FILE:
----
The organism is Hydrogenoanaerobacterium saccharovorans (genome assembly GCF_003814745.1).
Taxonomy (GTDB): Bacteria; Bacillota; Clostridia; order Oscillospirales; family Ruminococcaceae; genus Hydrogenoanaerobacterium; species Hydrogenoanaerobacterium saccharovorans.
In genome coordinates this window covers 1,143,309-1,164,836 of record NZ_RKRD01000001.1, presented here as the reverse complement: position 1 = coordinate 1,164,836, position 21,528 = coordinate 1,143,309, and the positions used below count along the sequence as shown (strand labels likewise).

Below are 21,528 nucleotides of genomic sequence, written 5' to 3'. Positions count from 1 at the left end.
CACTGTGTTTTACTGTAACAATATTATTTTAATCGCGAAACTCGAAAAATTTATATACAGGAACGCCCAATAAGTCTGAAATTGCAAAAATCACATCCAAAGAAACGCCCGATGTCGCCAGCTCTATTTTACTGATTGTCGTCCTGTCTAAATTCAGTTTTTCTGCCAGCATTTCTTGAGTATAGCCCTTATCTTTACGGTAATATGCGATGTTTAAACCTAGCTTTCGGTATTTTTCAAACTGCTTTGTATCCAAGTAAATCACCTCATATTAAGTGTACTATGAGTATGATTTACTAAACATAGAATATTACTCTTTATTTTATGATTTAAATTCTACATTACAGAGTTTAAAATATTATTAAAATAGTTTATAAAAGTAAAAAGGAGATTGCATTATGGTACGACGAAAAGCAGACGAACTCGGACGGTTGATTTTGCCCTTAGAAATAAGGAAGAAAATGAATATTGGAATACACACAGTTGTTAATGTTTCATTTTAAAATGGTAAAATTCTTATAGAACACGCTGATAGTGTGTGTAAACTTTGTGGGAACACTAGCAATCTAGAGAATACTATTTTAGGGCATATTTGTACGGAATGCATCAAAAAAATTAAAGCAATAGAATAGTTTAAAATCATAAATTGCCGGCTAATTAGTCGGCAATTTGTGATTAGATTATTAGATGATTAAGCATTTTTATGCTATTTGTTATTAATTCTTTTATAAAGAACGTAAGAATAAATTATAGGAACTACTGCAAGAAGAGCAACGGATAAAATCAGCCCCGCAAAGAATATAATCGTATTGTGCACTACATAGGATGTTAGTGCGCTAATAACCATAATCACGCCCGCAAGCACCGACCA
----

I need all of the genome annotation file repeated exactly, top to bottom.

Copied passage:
The organism is Hydrogenoanaerobacterium saccharovorans (genome assembly GCF_003814745.1).
Taxonomy (GTDB): Bacteria; Bacillota; Clostridia; order Oscillospirales; family Ruminococcaceae; genus Hydrogenoanaerobacterium; species Hydrogenoanaerobacterium saccharovorans.
In genome coordinates this window covers 1,143,309-1,164,836 of record NZ_RKRD01000001.1, presented here as the reverse complement: position 1 = coordinate 1,164,836, position 21,528 = coordinate 1,143,309, and the positions used below count along the sequence as shown (strand labels likewise).

Below are 21,528 nucleotides of genomic sequence, written 5' to 3'. Positions count from 1 at the left end.
CACTGTGTTTTACTGTAACAATATTATTTTAATCGCGAAACTCGAAAAATTTATATACAGGAACGCCCAATAAGTCTGAAATTGCAAAAATCACATCCAAAGAAACGCCCGATGTCGCCAGCTCTATTTTACTGATTGTCGTCCTGTCTAAATTCAGTTTTTCTGCCAGCATTTCTTGAGTATAGCCCTTATCTTTACGGTAATATGCGATGTTTAAACCTAGCTTTCGGTATTTTTCAAACTGCTTTGTATCCAAGTAAATCACCTCATATTAAGTGTACTATGAGTATGATTTACTAAACATAGAATATTACTCTTTATTTTATGATTTAAATTCTACATTACAGAGTTTAAAATATTATTAAAATAGTTTATAAAAGTAAAAAGGAGATTGCATTATGGTACGACGAAAAGCAGACGAACTCGGACGGTTGATTTTGCCCTTAGAAATAAGGAAGAAAATGAATATTGGAATACACACAGTTGTTAATGTTTCATTTTAAAATGGTAAAATTCTTATAGAACACGCTGATAGTGTGTGTAAACTTTGTGGGAACACTAGCAATCTAGAGAATACTATTTTAGGGCATATTTGTACGGAATGCATCAAAAAAATTAAAGCAATAGAATAGTTTAAAATCATAAATTGCCGGCTAATTAGTCGGCAATTTGTGATTAGATTATTAGATGATTAAGCATTTTTATGCTATTTGTTATTAATTCTTTTATAAAGAACGTAAGAATAAATTATAGGAACTACTGCAAGAAGAGCAACGGATAAAATCAGCCCCGCAAAGAATATAATCGTATTGTGCACTACATAGGATGTTAGTGCGCTAATAACCATAATCACGCCCGCAAGCACCGACCA